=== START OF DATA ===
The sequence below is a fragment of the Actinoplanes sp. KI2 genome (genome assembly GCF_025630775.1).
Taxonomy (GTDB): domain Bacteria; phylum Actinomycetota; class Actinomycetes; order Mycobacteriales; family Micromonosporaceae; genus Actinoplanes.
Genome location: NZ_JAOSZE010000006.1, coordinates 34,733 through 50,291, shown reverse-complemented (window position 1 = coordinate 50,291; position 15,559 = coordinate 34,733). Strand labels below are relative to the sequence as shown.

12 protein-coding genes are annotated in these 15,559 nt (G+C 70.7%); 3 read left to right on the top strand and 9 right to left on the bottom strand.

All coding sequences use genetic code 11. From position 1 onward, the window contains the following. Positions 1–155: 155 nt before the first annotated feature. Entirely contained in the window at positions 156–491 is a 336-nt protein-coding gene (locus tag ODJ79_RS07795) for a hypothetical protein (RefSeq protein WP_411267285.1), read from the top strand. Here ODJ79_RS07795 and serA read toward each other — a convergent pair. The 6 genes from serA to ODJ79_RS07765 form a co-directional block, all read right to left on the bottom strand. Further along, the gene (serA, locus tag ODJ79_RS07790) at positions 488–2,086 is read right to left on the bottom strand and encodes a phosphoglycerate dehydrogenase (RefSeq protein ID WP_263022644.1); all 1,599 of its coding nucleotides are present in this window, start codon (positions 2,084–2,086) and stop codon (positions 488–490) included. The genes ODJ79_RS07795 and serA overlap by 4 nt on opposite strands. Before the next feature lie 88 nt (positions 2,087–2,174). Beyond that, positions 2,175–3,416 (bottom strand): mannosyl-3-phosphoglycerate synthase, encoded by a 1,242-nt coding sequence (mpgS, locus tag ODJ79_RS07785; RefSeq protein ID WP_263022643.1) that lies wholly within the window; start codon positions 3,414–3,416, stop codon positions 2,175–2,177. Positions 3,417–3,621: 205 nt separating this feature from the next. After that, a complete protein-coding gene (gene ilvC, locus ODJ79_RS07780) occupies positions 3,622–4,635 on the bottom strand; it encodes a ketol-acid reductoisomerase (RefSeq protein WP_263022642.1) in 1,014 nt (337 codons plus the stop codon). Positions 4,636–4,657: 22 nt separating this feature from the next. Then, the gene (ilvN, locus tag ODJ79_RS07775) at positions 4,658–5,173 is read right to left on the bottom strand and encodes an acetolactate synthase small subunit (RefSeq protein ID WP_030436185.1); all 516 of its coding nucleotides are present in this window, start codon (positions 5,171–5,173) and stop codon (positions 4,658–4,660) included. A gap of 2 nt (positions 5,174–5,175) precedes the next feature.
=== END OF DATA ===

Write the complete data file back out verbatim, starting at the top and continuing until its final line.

The sequence below is a fragment of the Actinoplanes sp. KI2 genome (genome assembly GCF_025630775.1).
Taxonomy (GTDB): domain Bacteria; phylum Actinomycetota; class Actinomycetes; order Mycobacteriales; family Micromonosporaceae; genus Actinoplanes.
Genome location: NZ_JAOSZE010000006.1, coordinates 34,733 through 50,291, shown reverse-complemented (window position 1 = coordinate 50,291; position 15,559 = coordinate 34,733). Strand labels below are relative to the sequence as shown.

12 protein-coding genes are annotated in these 15,559 nt (G+C 70.7%); 3 read left to right on the top strand and 9 right to left on the bottom strand.

All coding sequences use genetic code 11. From position 1 onward, the window contains the following. Positions 1–155: 155 nt before the first annotated feature. Entirely contained in the window at positions 156–491 is a 336-nt protein-coding gene (locus tag ODJ79_RS07795) for a hypothetical protein (RefSeq protein WP_411267285.1), read from the top strand. Here ODJ79_RS07795 and serA read toward each other — a convergent pair. The 6 genes from serA to ODJ79_RS07765 form a co-directional block, all read right to left on the bottom strand. Further along, the gene (serA, locus tag ODJ79_RS07790) at positions 488–2,086 is read right to left on the bottom strand and encodes a phosphoglycerate dehydrogenase (RefSeq protein ID WP_263022644.1); all 1,599 of its coding nucleotides are present in this window, start codon (positions 2,084–2,086) and stop codon (positions 488–490) included. The genes ODJ79_RS07795 and serA overlap by 4 nt on opposite strands. Before the next feature lie 88 nt (positions 2,087–2,174). Beyond that, positions 2,175–3,416 (bottom strand): mannosyl-3-phosphoglycerate synthase, encoded by a 1,242-nt coding sequence (mpgS, locus tag ODJ79_RS07785; RefSeq protein ID WP_263022643.1) that lies wholly within the window; start codon positions 3,414–3,416, stop codon positions 2,175–2,177. Positions 3,417–3,621: 205 nt separating this feature from the next. After that, a complete protein-coding gene (gene ilvC, locus ODJ79_RS07780) occupies positions 3,622–4,635 on the bottom strand; it encodes a ketol-acid reductoisomerase (RefSeq protein WP_263022642.1) in 1,014 nt (337 codons plus the stop codon). Positions 4,636–4,657: 22 nt separating this feature from the next. Then, the gene (ilvN, locus tag ODJ79_RS07775) at positions 4,658–5,173 is read right to left on the bottom strand and encodes an acetolactate synthase small subunit (RefSeq protein ID WP_030436185.1); all 516 of its coding nucleotides are present in this window, start codon (positions 5,171–5,173) and stop codon (positions 4,658–4,660) included. A gap of 2 nt (positions 5,174–5,175) precedes the next feature.